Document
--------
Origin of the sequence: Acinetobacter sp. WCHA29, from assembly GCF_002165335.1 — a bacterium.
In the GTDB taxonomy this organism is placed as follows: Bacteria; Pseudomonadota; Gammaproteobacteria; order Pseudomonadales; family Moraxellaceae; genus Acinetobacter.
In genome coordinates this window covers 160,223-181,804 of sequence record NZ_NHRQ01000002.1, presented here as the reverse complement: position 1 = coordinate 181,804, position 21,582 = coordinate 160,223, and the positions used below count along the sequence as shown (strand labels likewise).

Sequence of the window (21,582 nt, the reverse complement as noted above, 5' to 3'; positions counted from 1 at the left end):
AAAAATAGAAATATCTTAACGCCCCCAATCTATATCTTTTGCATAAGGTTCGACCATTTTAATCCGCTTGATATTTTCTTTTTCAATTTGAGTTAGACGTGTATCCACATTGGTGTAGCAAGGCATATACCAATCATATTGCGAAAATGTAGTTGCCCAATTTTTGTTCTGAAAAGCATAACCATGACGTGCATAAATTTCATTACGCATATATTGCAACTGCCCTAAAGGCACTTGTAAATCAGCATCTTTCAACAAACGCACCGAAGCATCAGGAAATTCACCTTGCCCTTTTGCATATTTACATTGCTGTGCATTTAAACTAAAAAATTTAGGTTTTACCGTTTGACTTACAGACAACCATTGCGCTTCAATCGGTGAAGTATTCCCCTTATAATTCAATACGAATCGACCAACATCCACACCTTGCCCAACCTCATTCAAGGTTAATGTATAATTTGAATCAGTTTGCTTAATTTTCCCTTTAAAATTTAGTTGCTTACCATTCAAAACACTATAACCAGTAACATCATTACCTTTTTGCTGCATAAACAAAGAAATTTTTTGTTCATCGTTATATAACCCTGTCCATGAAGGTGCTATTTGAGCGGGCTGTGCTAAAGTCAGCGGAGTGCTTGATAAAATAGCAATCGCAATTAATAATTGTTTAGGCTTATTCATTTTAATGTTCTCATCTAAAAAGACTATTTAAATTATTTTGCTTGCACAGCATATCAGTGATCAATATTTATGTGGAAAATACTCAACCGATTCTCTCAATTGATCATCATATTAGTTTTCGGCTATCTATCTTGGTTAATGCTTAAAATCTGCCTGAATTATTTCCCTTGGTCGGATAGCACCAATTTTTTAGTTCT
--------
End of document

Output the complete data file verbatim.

Origin of the sequence: Acinetobacter sp. WCHA29, from assembly GCF_002165335.1 — a bacterium.
In the GTDB taxonomy this organism is placed as follows: Bacteria; Pseudomonadota; Gammaproteobacteria; order Pseudomonadales; family Moraxellaceae; genus Acinetobacter.
In genome coordinates this window covers 160,223-181,804 of sequence record NZ_NHRQ01000002.1, presented here as the reverse complement: position 1 = coordinate 181,804, position 21,582 = coordinate 160,223, and the positions used below count along the sequence as shown (strand labels likewise).

Sequence of the window (21,582 nt, the reverse complement as noted above, 5' to 3'; positions counted from 1 at the left end):
AAAAATAGAAATATCTTAACGCCCCCAATCTATATCTTTTGCATAAGGTTCGACCATTTTAATCCGCTTGATATTTTCTTTTTCAATTTGAGTTAGACGTGTATCCACATTGGTGTAGCAAGGCATATACCAATCATATTGCGAAAATGTAGTTGCCCAATTTTTGTTCTGAAAAGCATAACCATGACGTGCATAAATTTCATTACGCATATATTGCAACTGCCCTAAAGGCACTTGTAAATCAGCATCTTTCAACAAACGCACCGAAGCATCAGGAAATTCACCTTGCCCTTTTGCATATTTACATTGCTGTGCATTTAAACTAAAAAATTTAGGTTTTACCGTTTGACTTACAGACAACCATTGCGCTTCAATCGGTGAAGTATTCCCCTTATAATTCAATACGAATCGACCAACATCCACACCTTGCCCAACCTCATTCAAGGTTAATGTATAATTTGAATCAGTTTGCTTAATTTTCCCTTTAAAATTTAGTTGCTTACCATTCAAAACACTATAACCAGTAACATCATTACCTTTTTGCTGCATAAACAAAGAAATTTTTTGTTCATCGTTATATAACCCTGTCCATGAAGGTGCTATTTGAGCGGGCTGTGCTAAAGTCAGCGGAGTGCTTGATAAAATAGCAATCGCAATTAATAATTGTTTAGGCTTATTCATTTTAATGTTCTCATCTAAAAAGACTATTTAAATTATTTTGCTTGCACAGCATATCAGTGATCAATATTTATGTGGAAAATACTCAACCGATTCTCTCAATTGATCATCATATTAGTTTTCGGCTATCTATCTTGGTTAATGCTTAAAATCTGCCTGAATTATTTCCCTTGGTCGGATAGCACCAATTTTTTAGTTCT